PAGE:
March 2, 2009 § 7 Comments
If there is one chore in the world that I don’t mind and actually look FORWARD to doing, it’s grocery shopping. Ever since I was kid I’ve loved going to the grocery store. Part of it could be that my sister and I were card carrying members of the Wegmans and Star Markets cookie club, allowing the bearer of said card to receive a cookie of their choosing from the grocery store bakery and even at 9:00 in the morning, eat said cookie without a word of protest from mom. For a while there was a creation available at Star that would make childhood nutritionists blow their stacks – the Cookie Cup. This thing was a soft chocolate chip cookie pushed into a muffin tin so as to make a bowl to hold ABOUT A HALF A CUP OF FROSTING. It’s true. They filled the cookie bowl with swirls and swirls of brightly colored buttercream. This was available for free. I don’t even have time to get into my love of old fashioned bakery frosting that I can’t find anywhere. That will have to be a sob story for another post.
I’ve put the free cookies behind me, but getting my cart, pluggin in the ipod and hitting the Jewel is still an event I look forward to with a sort of childlike glee. Unlike my mom, I rarely have a plan when going. I have a partial list of things that are needed, but what I love most is just roaming the store. I love finding a great looking bunch of asparagus, standing together like a bunch of cold co-eds outside a bar, waiting to be something delicious. Although I’m something of a picky eater, I do like to find new ingredients and devise new dishes. To me, cooking is a kind of crafting. Why not? I rarely use recipes. Even when I’m baking I look over the ratios to assure it rises and binds and all that, but I always like to substitute sugars or flavors or cocoa or fruit. To me, it doesn’t feel like MINE until I’ve put my personal touch on it. So when I grocery shop I’m usually buying INGREDIENTS rather than prepared sodium boxes.
Even if I have no need for anything in the “Household Cleaners and JuJu Fruit” aisle, I make my way down it. Here’s why: I’m an easy sell. I’m a sucker for 10 for 10 sales. I heed the call when grocery stores advise me to “stock up”. I love the idea of “stocking up”, as if I have a dirt walled root cellar under a trap door out in the prairie. Amongst the handwoven baskets of apples and onions and knobby potatoes, everyone needs a box of Glade Plug Ins to see them through the hard winter.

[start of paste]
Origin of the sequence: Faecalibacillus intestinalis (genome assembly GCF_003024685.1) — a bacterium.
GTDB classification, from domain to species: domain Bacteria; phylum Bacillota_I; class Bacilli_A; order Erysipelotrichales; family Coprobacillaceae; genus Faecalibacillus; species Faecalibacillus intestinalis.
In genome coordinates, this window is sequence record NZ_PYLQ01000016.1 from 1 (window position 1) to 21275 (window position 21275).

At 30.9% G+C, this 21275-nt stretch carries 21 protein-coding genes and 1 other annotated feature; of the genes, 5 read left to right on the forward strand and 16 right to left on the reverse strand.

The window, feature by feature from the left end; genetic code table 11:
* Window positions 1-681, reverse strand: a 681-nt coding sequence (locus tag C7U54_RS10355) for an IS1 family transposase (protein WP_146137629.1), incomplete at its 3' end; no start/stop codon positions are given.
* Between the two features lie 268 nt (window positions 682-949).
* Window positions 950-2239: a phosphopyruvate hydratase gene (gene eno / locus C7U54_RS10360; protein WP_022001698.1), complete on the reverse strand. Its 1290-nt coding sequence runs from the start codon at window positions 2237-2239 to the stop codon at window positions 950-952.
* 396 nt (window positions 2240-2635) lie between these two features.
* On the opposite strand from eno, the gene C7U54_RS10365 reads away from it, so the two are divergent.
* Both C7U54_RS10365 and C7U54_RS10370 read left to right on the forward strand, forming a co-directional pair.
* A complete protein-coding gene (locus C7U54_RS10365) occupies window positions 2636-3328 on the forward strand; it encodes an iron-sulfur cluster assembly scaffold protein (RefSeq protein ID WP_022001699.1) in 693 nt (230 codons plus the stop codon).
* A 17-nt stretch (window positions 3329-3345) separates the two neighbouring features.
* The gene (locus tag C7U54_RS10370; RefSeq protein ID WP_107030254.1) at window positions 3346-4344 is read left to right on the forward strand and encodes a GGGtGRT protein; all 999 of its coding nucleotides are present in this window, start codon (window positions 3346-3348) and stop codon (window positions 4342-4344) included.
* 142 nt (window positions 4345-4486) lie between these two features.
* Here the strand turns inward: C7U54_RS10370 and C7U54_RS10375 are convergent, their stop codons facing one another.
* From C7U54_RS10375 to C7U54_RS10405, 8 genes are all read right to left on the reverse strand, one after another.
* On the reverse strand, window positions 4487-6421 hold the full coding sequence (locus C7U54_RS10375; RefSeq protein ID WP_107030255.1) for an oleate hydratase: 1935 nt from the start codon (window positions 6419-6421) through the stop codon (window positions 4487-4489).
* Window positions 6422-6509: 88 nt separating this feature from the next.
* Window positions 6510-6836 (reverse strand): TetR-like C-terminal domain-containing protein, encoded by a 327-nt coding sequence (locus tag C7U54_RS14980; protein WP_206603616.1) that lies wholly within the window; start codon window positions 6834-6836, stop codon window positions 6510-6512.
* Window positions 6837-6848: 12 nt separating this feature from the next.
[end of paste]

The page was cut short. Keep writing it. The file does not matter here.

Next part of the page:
I guess this is a round about way of saying that I’m anxious to share recipes with you almost as much as I want to share my crafting and memories and housekeeping tales. Housekeeping tales? What will those be? “Brian yelled at me until I agreed to throw away my last five months of magazines.” So coming soon to the annals (heh heh) of DIAWC, the blog that tires easily, will be Jessica’s Recipes on Recipe Monday. I hope you’ll let me know if you try them and/or improve on them. I love hearin’ about the tweaking.:)
February 7, 2008 § 2 Comments
When Brian and I got married, it was with the understanding that I had pinned all of my hopes, dreams and ambitions on the city of Chicago and all of its treasures. We were young and he must have been smitten to blindly accept such a venture. We laugh now at how quickly we pulled up our tiny stakes from the middle of Perrysburg, Ohio and hit the road. We had nothing. The sum total of our belongings fit in two cars and a tiny U-Haul.
Our apartment was a studio rehab with no air conditioning and a stunning view of three dumpsters in the alley. The apartment broker had assured us that the Edgewater neighborhood was rapidly improving and was hot and up and coming. To hear him talk, we were getting in on the ground floor of the next Greenwich Village. In what could only have been described as “most outstanding acheivement in interior design,”, the “closet” of the two room studio was six feet deep and twelve feet long, opening into the bathroom. To us, it was a master suite. Our mattress and box spring slid perfectly against three walls, and for dramatic effect our clothes hung on a rod, tickling our feet as we slept. One couch, three local channels, no jobs and $700. My grandmother in the suburbs gave us a package of frozen bratwurst and a bag of buns to see us through the lean times.
But we learned the city quickly. We bought rolls of tokens and took the el downtown. We learned to not wear open toed sandals on Bryn Mawr, to silently walk around the young man defecating in the corner of the train station rather than scream out for some semblance of decorum. We stocked our fridge, paid our bills and survived a heat wave that killed nearly a thousand people by taking ice cold showers before bed and diving between the sheets soaking wet while fans blew over our heads.
It wasn’t until October (months after our arrival) that I realized we’d done it. We were grown up adults on our own in the greatest city in the nation. We were walking hand in hand that day. The sky was a beautiful shade of blue, the first crayon you’d pick from the pack. At home, chili was bubbling away in a crock pot and we were carrying a thick Sunday paper that we’d bought on our way home from church. It was football Sunday. We would cuddle up in our big girl pants with a blanket and enjoy our day off. I was so content with so little, so comfortable on a hand me down couch, so satisfied with ground chuck. I have truly never wanted for much, and at that moment – I had it all.